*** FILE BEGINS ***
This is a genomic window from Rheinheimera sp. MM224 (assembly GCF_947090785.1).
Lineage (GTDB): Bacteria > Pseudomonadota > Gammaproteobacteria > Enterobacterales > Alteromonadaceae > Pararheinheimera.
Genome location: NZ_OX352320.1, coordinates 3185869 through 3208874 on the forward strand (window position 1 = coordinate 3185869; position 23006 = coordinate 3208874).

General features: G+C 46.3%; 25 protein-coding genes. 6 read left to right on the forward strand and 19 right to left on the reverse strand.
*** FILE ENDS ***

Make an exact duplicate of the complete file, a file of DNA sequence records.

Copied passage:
This is a genomic window from Rheinheimera sp. MM224 (assembly GCF_947090785.1).
Lineage (GTDB): Bacteria > Pseudomonadota > Gammaproteobacteria > Enterobacterales > Alteromonadaceae > Pararheinheimera.
Genome location: NZ_OX352320.1, coordinates 3185869 through 3208874 on the forward strand (window position 1 = coordinate 3185869; position 23006 = coordinate 3208874).

General features: G+C 46.3%; 25 protein-coding genes. 6 read left to right on the forward strand and 19 right to left on the reverse strand.